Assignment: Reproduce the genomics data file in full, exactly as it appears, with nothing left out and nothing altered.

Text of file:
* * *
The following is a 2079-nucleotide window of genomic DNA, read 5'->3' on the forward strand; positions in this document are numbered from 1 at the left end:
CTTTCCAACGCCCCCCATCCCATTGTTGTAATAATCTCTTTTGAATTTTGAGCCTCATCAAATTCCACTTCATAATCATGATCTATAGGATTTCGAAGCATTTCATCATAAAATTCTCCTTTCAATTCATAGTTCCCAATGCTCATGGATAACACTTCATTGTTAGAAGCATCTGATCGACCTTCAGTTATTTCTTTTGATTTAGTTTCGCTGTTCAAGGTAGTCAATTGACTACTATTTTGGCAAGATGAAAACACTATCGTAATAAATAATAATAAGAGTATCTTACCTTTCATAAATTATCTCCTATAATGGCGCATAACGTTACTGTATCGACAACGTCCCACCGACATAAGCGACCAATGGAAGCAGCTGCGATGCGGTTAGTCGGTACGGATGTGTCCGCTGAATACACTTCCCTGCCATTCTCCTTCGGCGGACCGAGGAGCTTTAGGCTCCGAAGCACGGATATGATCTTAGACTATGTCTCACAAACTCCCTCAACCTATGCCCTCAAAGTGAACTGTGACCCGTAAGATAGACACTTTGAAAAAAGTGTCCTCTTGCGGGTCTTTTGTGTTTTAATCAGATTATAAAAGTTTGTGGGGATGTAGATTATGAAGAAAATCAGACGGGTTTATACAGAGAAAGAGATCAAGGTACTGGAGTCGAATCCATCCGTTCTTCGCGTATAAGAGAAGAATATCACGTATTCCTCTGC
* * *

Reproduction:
The following is a 2079-nucleotide window of genomic DNA, read 5'->3' on the forward strand; positions in this document are numbered from 1 at the left end:
CTTTCCAACGCCCCCCATCCCATTGTTGTAATAATCTCTTTTGAATTTTGAGCCTCATCAAATTCCACTTCATAATCATGATCTATAGGATTTCGAAGCATTTCATCATAAAATTCTCCTTTCAATTCATAGTTCCCAATGCTCATGGATAACACTTCATTGTTAGAAGCATCTGATCGACCTTCAGTTATTTCTTTTGATTTAGTTTCGCTGTTCAAGGTAGTCAATTGACTACTATTTTGGCAAGATGAAAACACTATCGTAATAAATAATAATAAGAGTATCTTACCTTTCATAAATTATCTCCTATAATGGCGCATAACGTTACTGTATCGACAACGTCCCACCGACATAAGCGACCAATGGAAGCAGCTGCGATGCGGTTAGTCGGTACGGATGTGTCCGCTGAATACACTTCCCTGCCATTCTCCTTCGGCGGACCGAGGAGCTTTAGGCTCCGAAGCACGGATATGATCTTAGACTATGTCTCACAAACTCCCTCAACCTATGCCCTCAAAGTGAACTGTGACCCGTAAGATAGACACTTTGAAAAAAGTGTCCTCTTGCGGGTCTTTTGTGTTTTAATCAGATTATAAAAGTTTGTGGGGATGTAGATTATGAAGAAAATCAGACGGGTTTATACAGAGAAAGAGATCAAGGTACTGGAGTCGAATCCATCCGTTCTTCGCGTATAAGAGAAGAATATCACGTATTCCTCTGC